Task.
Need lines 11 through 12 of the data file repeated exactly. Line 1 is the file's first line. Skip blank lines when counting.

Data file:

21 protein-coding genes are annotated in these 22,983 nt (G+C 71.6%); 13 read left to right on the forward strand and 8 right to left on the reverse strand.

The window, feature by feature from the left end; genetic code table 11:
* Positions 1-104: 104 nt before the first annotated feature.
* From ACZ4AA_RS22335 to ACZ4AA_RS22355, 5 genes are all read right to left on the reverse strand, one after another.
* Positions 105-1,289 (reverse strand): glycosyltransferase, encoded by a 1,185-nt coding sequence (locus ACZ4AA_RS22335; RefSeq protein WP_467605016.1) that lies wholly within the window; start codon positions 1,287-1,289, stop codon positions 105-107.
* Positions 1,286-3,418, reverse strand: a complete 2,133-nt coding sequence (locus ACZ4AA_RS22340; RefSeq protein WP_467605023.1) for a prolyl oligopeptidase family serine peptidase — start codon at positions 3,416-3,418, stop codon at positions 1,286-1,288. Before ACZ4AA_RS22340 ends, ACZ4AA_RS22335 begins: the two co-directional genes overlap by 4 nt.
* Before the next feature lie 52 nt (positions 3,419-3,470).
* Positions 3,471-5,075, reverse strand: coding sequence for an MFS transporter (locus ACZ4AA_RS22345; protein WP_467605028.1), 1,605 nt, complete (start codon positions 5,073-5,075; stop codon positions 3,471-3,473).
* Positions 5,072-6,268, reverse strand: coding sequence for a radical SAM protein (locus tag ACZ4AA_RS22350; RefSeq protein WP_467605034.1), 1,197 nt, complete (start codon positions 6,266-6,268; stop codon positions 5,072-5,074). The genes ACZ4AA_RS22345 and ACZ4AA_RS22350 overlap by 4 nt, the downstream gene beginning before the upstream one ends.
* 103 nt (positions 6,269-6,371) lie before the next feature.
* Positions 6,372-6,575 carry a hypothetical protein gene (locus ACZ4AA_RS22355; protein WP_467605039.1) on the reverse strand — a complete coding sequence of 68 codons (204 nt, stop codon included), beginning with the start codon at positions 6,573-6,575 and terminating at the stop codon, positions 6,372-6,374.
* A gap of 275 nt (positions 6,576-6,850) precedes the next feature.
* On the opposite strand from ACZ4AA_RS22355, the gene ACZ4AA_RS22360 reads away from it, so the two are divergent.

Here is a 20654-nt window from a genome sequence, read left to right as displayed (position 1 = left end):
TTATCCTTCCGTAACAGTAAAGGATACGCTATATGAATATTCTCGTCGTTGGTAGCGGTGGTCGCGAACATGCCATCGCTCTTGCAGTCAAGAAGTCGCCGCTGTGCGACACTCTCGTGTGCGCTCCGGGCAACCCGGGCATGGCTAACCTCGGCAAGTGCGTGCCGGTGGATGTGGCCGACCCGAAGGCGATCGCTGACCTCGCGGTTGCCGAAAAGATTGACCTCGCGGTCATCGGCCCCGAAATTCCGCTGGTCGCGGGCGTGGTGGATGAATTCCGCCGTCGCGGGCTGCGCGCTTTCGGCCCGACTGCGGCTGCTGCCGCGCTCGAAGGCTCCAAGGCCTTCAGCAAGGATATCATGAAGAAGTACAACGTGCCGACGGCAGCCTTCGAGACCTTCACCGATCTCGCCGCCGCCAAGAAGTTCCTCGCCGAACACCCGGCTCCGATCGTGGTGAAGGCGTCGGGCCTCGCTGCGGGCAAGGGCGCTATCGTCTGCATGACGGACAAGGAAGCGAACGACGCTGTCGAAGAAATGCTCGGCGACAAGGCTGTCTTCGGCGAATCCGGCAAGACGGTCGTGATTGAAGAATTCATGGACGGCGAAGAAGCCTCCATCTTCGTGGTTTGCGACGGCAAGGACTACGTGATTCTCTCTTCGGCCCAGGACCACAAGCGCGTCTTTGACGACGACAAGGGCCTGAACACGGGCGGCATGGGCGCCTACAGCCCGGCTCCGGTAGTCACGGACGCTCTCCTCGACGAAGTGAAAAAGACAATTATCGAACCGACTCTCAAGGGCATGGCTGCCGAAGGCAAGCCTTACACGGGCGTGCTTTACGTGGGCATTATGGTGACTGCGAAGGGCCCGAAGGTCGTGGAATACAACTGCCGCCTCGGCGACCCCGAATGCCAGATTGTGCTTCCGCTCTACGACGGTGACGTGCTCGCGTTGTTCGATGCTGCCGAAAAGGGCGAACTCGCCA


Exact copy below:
* Positions 6,372-6,575 carry a hypothetical protein gene (locus ACZ4AA_RS22355; protein WP_467605039.1) on the reverse strand — a complete coding sequence of 68 codons (204 nt, stop codon included), beginning with the start codon at positions 6,573-6,575 and terminating at the stop codon, positions 6,372-6,374.
* A gap of 275 nt (positions 6,576-6,850) precedes the next feature.